COVID-19 Vaccine


Vaccines are more widely available across the country, and we understand you may have questions. Here’s what you need to know.

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It’s Time to Get Your Vaccine

  • As of April 5, 2021, all Tennesseans age 16 and over are eligible for COVID-19 vaccination. Learn more from the Tennessee Department of Health about what this expanded eligibility means.
  • Tennessee residents: Find open appointments in your county here.
  • As of April 19, all U.S. residents age 16 and older are eligible for the vaccine. Check with your local health department or visit VaccineFinder to find a list of vaccine locations.
  • Right now, Pfizer is the only vaccine available for children ages 16 and 17. Children younger than 16 are not yet eligible to receive a vaccine. View our chart below for a detailed comparison of the three available vaccines.

If you have concerns about getting a COVID-19 vaccine, talk with your provider.

It’s important to remember this information could change or vary by state or local community.
Vaccine trials including children, pregnant women and booster vaccines are underway. We’ll update this page as researchers learn more.

 

It’s important to remember this information could change or vary by state or local community.
Vaccine trials including children, pregnant women and booster vaccines are underway. We’ll update this page as researchers learn more.

 

Things to know about getting a COVID-19 vaccine:


  • The FDA considers COVID-19 vaccines safe and effective.
  • You won’t have any out-of-pocket costs for the vaccine.
  • You won’t get COVID-19 from a vaccine, according to the CDC.
  • You may need to get two doses of the vaccine, depending on which one you’re offered.
  • You should still practice social distancing, mask wearing and frequent handwashing, even after getting a vaccine.
  • You still need the vaccine even if you’ve had COVID-19.
  • You may need to get the shot(s) every year, like a flu vaccine.

More from BlueCross experts:


 
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Guidelines after vaccination
The CDC released recommendations for safely gathering once vaccinated against COVID-19.

 
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Guidelines after vaccination
The CDC released recommendations for safely gathering once vaccinated against COVID-19.

Learn More

Current Vaccine Phases in Tennessee

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PHASE 1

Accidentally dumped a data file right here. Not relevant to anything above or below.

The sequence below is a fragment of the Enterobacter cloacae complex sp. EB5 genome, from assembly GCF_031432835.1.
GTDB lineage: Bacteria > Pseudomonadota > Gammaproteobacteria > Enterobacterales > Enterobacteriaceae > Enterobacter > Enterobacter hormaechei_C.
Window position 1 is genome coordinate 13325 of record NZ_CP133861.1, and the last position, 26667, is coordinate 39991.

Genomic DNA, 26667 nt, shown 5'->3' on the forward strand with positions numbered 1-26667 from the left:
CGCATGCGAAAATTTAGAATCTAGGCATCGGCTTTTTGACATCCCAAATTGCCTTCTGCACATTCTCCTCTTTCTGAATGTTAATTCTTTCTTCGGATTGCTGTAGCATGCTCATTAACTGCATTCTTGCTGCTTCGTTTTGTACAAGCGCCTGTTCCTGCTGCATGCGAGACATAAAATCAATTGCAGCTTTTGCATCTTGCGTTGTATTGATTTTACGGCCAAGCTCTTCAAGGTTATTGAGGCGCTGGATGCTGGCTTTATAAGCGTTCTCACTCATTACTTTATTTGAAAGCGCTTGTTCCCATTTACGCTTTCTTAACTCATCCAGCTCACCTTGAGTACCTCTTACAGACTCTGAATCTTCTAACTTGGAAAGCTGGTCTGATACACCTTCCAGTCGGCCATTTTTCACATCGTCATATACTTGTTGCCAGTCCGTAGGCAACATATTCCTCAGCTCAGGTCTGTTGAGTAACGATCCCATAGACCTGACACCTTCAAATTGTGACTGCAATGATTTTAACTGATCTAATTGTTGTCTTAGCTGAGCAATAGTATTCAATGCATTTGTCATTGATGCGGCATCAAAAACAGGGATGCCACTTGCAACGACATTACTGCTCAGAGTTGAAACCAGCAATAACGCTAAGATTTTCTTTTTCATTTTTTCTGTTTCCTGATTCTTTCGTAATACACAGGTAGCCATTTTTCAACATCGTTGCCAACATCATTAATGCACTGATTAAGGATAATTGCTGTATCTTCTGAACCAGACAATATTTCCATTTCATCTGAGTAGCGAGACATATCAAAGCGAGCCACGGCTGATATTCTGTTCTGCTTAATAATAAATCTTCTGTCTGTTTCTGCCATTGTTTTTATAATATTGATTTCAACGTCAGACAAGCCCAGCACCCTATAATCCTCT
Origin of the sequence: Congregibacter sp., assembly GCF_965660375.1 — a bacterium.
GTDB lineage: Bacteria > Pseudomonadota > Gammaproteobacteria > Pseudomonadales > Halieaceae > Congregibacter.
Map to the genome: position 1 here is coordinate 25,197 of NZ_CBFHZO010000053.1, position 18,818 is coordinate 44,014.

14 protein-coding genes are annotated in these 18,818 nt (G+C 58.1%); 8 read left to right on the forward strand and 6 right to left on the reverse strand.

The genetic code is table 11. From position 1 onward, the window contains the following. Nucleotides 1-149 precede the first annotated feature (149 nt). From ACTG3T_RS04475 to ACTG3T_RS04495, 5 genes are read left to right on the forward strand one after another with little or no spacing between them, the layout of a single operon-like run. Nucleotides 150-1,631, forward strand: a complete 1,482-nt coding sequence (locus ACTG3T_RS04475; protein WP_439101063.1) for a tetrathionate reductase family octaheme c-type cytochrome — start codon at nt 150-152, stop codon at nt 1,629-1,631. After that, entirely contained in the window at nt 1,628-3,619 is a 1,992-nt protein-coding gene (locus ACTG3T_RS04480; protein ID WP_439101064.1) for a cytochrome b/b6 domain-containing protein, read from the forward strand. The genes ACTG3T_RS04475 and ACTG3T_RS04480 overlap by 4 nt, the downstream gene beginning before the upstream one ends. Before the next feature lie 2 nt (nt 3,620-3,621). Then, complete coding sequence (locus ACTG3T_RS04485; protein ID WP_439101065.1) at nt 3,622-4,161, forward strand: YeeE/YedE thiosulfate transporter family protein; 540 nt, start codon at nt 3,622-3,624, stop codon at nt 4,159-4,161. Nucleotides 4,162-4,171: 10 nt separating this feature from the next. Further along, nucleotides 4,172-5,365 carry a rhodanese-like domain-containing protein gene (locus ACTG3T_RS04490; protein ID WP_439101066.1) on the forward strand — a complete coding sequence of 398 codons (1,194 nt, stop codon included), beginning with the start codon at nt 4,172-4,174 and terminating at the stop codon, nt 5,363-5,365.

1 A1

  • Inpatient and other high-exposure health care workers
  • Residents and staff of long-term care facilities
  • First responders
  • Adults who cannot live independently

1 A2

  • Outpatient health care workers with direct patient exposure, including mortuary services

1 B

  • K-12 and child care staff
  • First responder operations personnel

1 C

  • Those with high-risk health conditions including pregnancy
  • Caregivers of children with high-risk health conditions
  • Permanent household members age 16 and older living with pregnant women
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PHASE 2

2 A

Critical infrastructure, including:

  • Social services
  • Commercial agriculture
  • Commercial food production
  • Corrections staff
  • Public transit

2 B

Critical infrastructure, including:

  • Transportation
  • Public infrastructure
  • Telecommunications
  • Utilities/energy
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PHASE 3

  • Congregate living facilities, including corrections
  • Grocery workers
  • Everyone else who did not fall under a previous phase

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AGE-BASED

In addition to the prioritized phases, Tennesseans are eligible for vaccines based on age. This timeline is tentative and is subject to change:

  • December 2020: Ages 75+
  • January/February 2021: Ages 70+
  • February 2021: 65+
  • March 2021: Ages 55+
  • April 5, 2021: Ages 16+

Vaccine Phases in Tennessee

Image

PHASE 1

1 A1

  • Inpatient and other high-exposure health care workers
  • Residents and staff of long-term care facilities
  • First responders
  • Adults who cannot live independently

1 A2